The most important component, however, is investing in continual learning for the Bearer team and sharing expertise and knowledge. Bearer’s objective is to build and democratize domain expertise across every role in Bearer. From 101 sessions on data security to deeper dives into Privacy Enhancing Technologies, the learning program sets a baseline and taps into individuals’ passions. Some are drawn to ethics and privacy. For others, it’s data management. This broad and deep approach will aid in owning compliance and innovating in this industry. 

So, what do we mean by holistic data governance?

Holistic data management recognizes that the disciplines of privacy, risk, and security intersect. Your program needs to be at the nexus of them all if you are to be a responsible custodian of data, respect people’s information rights, and implement proper safeguards to deliver data resilience.

Venn diagram of the intersection of risk, privacy, and security

And putting theory into practice means working with the whole of the business and team to federate processes and design for security. Holistic data management is proactive; when it is really meaningful, it recognizes that people and culture are as important as technical controls and process design. Embedding this approach means that in a progressive, cloud native global company you move away from the term ‘governance’ and towards data management with design-driven data security and privacy.

How can you put a joined-up approach to data management into practice with your team?

As a leader in a scaling tech company, it’s no longer enough to be a subject-matter expert in a single discipline. In fact, it’s probably unhelpful to think in terms of single disciplines at all.

Instead, general expertise across the interlocking domains of governance, privacy, and security is required. Only then can you design a program which gives appropriate weight to all three across your whole stack. You cannot operationalize data management properly any other way.

That is a big ask. There is a phenomenal amount of reading, horizon scanning, and learning to keep up with in each of these domains. It’s all too easy to get lost in the weeds or fall down a rabbit hole.

This is why it takes the support of the entire team so that continual learning works—rather than just being a whole lot of work.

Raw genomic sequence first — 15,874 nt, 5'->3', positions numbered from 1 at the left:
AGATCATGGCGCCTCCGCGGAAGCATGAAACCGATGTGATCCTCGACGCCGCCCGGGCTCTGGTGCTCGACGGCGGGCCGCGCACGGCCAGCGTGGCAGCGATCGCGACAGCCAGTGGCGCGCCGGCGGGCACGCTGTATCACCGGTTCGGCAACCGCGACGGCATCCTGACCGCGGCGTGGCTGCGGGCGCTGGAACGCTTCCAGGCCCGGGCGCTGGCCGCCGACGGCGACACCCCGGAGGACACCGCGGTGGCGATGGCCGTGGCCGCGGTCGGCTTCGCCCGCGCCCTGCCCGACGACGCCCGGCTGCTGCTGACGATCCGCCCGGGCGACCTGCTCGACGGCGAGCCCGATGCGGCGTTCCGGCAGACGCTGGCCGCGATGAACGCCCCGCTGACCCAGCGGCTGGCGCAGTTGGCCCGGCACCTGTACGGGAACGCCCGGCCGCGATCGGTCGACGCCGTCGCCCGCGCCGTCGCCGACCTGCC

Here are the lessons we’ve learned building the Bearer program and what we would recommend for tech startups seeking to embrace data management in a scalable way:

  1. Connect your program to your cultural values and your approach to risk. At Bearer, the core values include trust and responsibility, so doing the right thing with data and building processes which aligned to a clear RACI model with the team was critical, as was aligning to Bearer’s risk appetite and model. This approach helped build belief and buy-in for the higher purpose of the program, while using risk management as a practical lever for delivery.
  2. Communications and words matter. Governance and compliance may be instantly meaningful for those of us who have worked in this area for years, but for them to be meaningful to a wider, tech-savvy team it is vital to use terms which relate to what they do practically—and why. For example: “we look after people’s information to build trust.”. Bring policies to life. Explain them simply, use plain English, and add graphics and video when more explanation is needed.
  3. Build a ‘kaizen culture’ of continual learning and growth, and champion general expertise. The killer of traditional compliance is inertia. Things start with good intentions, but a paper-based process soon falls by the wayside when it’s left to one person. Instead, as a Data Security and Privacy leader, bring colleagues in. Make the case for learning by doing and share processes with the wider team so that you can build their skill set in progressive data security and management. There can be no doubt these skills are mission critical for the next decade and beyond for the whole team, so make learning practical and focussed on developing relevant skills.